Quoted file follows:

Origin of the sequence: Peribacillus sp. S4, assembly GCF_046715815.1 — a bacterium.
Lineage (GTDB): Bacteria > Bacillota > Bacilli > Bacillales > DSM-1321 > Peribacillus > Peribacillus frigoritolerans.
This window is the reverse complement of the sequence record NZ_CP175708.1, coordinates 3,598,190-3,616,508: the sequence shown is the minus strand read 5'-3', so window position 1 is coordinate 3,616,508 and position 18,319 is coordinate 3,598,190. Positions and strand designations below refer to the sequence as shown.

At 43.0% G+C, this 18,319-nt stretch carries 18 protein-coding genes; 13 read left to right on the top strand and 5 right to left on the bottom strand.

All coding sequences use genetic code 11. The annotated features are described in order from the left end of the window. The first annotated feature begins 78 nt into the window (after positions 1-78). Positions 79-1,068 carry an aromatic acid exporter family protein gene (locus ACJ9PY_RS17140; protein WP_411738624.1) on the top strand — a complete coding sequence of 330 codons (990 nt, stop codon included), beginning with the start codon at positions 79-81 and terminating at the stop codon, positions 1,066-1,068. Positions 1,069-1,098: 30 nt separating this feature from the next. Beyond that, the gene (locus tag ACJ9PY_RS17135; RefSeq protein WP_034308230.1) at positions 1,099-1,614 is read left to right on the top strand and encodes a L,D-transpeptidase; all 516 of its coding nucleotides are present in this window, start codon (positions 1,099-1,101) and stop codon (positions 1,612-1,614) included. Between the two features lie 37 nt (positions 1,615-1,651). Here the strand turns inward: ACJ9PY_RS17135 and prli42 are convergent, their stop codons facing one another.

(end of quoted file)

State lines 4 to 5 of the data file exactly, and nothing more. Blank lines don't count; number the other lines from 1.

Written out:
At 43.0% G+C, this 18,319-nt stretch carries 18 protein-coding genes; 13 read left to right on the top strand and 5 right to left on the bottom strand.

All coding sequences use genetic code 11. The annotated features are described in order from the left end of the window. The first annotated feature begins 78 nt into the window (after positions 1-78). Positions 79-1,068 carry an aromatic acid exporter family protein gene (locus ACJ9PY_RS17140; protein WP_411738624.1) on the top strand — a complete coding sequence of 330 codons (990 nt, stop codon included), beginning with the start codon at positions 79-81 and terminating at the stop codon, positions 1,066-1,068. Positions 1,069-1,098: 30 nt separating this feature from the next. Beyond that, the gene (locus tag ACJ9PY_RS17135; RefSeq protein WP_034308230.1) at positions 1,099-1,614 is read left to right on the top strand and encodes a L,D-transpeptidase; all 516 of its coding nucleotides are present in this window, start codon (positions 1,099-1,101) and stop codon (positions 1,612-1,614) included. Between the two features lie 37 nt (positions 1,615-1,651). Here the strand turns inward: ACJ9PY_RS17135 and prli42 are convergent, their stop codons facing one another.